(y) Eupelagic (including Nos.
The eupelagic deposits are subdivided by Kriimmel into two main groups; (a) epilophic,' including the pteropod, globigerina and diatom oozes occurring on the rises and ridges and in the less deep troughs.
The floors of the Caribbean, Cayman and Mexican Basins in the Central American Sea are covered with a white calcareous ooze, which is clearly distinguished from the eupelagic pteropod and globigerina oozes by the presence of abundant large mineral particles and the remains of land plants.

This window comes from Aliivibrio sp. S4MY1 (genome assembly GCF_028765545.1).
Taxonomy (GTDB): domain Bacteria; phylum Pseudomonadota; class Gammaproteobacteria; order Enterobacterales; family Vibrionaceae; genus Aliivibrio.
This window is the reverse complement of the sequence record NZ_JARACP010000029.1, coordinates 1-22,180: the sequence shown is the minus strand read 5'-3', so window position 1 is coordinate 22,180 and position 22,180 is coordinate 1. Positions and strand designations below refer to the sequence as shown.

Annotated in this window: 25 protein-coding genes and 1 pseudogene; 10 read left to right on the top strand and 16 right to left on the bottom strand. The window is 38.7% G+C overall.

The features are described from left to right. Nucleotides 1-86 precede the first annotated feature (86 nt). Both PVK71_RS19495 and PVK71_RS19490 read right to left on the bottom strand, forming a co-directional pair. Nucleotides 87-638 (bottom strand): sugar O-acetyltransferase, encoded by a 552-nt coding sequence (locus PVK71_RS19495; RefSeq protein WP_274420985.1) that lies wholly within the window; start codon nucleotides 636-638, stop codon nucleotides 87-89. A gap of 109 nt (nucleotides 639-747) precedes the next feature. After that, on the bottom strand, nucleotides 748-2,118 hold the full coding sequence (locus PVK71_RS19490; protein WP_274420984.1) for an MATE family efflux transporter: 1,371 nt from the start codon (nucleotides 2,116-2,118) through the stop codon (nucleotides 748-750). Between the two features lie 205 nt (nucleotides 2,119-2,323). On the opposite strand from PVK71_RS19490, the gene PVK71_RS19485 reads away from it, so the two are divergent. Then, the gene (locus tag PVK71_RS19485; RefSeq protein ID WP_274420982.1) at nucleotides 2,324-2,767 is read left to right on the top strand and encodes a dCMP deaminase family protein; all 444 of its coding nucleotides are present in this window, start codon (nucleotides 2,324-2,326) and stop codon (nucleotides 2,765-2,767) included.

These peculiarities, combined with the striking absence of mineral constituents, distinguish the eupelagic globigerina ooze from the hemipelagic calcareous mud.
Murray and Renard recognize the progressive diminution of carbonate of lime with increase of depth as a characteristic of all eupelagic deposits.
Geologists are agreed that littoral and hemipelagic deposits similar to those now forming are to be found in all geological systems, but the existence in the rocks of eupelagic deposits and especially of the abysmal red clay, though viewed by some as probable, is totally denied by others.
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